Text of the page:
Swedish Chamber hosting 'CSR Awareness Week'
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The Swedish Chamber of Commerce in Hungary is hosting the first Hungarian "CSR Awareness Week", running until July 4, according to a press release sent to the Budapest Business Journal.
The event aims to raise awareness of the importance of corporate social responsibility, enable companies to share experiences from their CSR campaigns, and inspire each other to operate in a socially conscious way.
Corporate social responsibility, or CSR, is a more and more integral part of the economy worldwide. In Hungary, most companies carry out some form of CSR activity. Yet, many companies are ambivalent about the topic: they see it as "something you must do," but they do not entirely recognize the positive impact of CSR campaigns, including benefits from financial and HR viewpoints, the chamber argues.
"For this reason, there is less talk about CSR in Hungary compared to its real significance and this is something we want to change", says Thomas Straumits, president of the Swedish Chamber of Commerce in Hungary
The online campaign was launched yesterday, aiming to help Hungarian companies organize more effective CSR campaigns both for the communities and the companies.
Several Hungarian companies, chambers, and organizations joined the campaign, including Advantage Austria, AmCham, Belgabiz, Danish Business Club, Dutcham, CCI France Hongrie, Swisscham, Bridge Budapest, ÖKA, AIPM, HotelHero, HuGBC, LEO FM, National Association of Large Families in Hungary and Single Parents Club Foundation. Other companies can join them using the logotype and the hashtag #csrawarenessweek2021.
CSR important for customers and employees alike
A survey commissioned by the Embassy of Sweden to Hungary among Hungarian companies shows that CSR campaigns signal to customers and motivates engagement among current and potential employees.
"For us, a critical motivation for CSR activities is to shape the attitude of employees through our activities. (...) We want our employees to recognize where and how they can help in their neighborhood," said the CSR manager of a German company in Hungary about his own CSR philosophy.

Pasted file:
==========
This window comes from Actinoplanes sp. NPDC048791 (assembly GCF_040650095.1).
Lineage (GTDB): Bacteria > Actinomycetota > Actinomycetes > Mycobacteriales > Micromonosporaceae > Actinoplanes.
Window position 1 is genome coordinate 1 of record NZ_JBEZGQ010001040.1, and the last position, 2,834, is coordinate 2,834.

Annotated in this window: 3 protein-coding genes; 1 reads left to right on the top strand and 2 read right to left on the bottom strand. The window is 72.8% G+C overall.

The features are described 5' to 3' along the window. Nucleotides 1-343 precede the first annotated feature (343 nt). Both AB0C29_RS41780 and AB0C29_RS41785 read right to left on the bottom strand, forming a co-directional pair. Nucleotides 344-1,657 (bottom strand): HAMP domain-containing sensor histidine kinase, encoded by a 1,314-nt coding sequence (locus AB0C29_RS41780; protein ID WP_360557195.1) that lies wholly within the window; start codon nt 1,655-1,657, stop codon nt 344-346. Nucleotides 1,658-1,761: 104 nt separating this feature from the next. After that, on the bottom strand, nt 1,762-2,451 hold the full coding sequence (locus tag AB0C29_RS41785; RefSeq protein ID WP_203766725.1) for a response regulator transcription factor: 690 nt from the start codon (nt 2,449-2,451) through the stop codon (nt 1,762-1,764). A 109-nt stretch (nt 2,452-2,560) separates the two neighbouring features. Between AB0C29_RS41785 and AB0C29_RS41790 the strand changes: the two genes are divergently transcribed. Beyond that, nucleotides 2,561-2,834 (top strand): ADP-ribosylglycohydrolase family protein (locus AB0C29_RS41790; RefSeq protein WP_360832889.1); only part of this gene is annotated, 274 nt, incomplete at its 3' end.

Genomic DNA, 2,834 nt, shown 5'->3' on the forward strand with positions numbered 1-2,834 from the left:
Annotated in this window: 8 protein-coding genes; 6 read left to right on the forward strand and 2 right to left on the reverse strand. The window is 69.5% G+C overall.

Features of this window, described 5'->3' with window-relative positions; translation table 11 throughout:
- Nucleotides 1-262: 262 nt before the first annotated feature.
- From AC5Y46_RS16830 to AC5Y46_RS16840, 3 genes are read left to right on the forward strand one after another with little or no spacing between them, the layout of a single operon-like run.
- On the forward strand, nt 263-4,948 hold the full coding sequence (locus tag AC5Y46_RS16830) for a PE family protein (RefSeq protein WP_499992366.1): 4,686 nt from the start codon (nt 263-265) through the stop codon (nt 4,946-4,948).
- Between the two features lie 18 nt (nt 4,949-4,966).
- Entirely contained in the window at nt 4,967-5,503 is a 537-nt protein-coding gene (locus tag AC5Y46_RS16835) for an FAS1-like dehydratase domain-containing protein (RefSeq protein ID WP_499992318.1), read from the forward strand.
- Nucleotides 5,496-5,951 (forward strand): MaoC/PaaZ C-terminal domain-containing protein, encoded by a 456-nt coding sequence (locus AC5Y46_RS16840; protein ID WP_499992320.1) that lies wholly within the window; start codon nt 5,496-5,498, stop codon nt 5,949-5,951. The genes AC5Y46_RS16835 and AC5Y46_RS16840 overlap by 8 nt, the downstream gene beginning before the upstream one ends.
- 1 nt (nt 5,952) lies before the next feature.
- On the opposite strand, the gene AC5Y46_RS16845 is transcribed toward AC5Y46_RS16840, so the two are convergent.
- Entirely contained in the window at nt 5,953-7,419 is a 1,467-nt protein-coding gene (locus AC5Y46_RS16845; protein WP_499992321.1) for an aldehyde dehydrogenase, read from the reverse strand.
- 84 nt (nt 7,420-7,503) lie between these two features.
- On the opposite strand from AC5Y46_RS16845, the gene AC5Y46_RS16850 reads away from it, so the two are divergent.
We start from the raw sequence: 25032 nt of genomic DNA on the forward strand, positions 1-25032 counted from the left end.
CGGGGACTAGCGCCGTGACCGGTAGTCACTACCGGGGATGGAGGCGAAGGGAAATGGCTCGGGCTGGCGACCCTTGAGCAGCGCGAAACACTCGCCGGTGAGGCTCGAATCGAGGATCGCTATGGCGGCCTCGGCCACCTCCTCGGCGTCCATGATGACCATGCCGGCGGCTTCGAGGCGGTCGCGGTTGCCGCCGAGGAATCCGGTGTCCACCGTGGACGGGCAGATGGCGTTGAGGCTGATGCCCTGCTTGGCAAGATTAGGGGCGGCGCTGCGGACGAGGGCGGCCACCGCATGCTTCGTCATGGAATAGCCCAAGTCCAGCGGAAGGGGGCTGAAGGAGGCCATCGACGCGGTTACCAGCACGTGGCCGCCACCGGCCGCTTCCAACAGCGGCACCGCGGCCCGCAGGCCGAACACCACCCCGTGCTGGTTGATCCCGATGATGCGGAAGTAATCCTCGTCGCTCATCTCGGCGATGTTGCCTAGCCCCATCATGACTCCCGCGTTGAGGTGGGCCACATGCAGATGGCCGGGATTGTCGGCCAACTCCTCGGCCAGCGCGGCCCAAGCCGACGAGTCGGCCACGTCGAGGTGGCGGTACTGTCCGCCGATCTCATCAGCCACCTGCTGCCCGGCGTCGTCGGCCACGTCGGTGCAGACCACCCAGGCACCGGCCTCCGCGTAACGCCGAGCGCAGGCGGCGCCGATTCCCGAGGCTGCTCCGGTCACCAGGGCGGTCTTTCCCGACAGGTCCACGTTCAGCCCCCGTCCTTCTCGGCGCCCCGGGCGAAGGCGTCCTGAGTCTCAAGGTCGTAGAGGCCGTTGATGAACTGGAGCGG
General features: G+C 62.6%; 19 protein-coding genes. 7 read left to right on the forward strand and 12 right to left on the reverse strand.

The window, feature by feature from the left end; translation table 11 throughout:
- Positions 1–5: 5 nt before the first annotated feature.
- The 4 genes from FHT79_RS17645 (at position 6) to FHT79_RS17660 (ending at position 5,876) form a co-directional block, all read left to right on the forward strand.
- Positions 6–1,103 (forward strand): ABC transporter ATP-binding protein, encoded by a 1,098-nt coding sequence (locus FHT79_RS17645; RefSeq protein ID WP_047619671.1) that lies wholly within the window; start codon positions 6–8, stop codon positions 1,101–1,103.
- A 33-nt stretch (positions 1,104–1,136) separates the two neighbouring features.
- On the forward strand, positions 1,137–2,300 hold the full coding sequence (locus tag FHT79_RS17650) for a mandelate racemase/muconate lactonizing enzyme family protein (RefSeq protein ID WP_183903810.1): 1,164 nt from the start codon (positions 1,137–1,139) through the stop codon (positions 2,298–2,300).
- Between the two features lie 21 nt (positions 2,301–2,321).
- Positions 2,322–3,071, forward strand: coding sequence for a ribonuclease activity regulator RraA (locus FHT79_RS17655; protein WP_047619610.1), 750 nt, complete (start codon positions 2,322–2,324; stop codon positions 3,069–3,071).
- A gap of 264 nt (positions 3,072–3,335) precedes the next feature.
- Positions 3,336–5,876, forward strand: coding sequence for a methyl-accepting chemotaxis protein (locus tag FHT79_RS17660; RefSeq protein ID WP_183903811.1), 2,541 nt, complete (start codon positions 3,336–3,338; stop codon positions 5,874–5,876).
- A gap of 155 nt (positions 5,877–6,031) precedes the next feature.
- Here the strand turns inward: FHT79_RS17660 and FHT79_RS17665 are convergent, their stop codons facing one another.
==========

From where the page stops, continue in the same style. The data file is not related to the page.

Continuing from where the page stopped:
A U.S.-based manufacturer said: it is also important for the company to increase the acceptance of diversity within the team and reduce prejudices – the company's charity programs help this.
Campaigns for equal opportunities and acceptance are also beneficial for employer branding. Experience shows that CSR advocating for people with disabilities, LGBTQs, and other minorities, for example, helps attract more young, open-minded employees to companies and creates a friendlier workplace atmosphere within the company, the press release notes.
For most people, CSR only means monetary donations which is the most common form of CSR initiatives in Hungary, with about three-quarters of respondents having donated money to charitable causes. However, more direct assistance is also common, with 56% of companies organizing volunteer work. Moreover, such activity and skill-based volunteering is not perceived as a burden by most employees: only 8% of corporate executives said that subordinates are passive regarding CSR work.
Although the CSR campaigns of large companies receive the most publicity in the media, it is worth mentioning that a similar proportion of small and medium-sized companies support charitable causes, usually through local NGOs. Moreover, small businesses often support charities beyond their means compared to their income.
One of the reasons we hear little about the CSR activities of Hungarian companies is that very few companies have a separate CSR officer. While a quarter of a multinational company has a separate CSR department, the proportion of Hungarian companies is only 9%.
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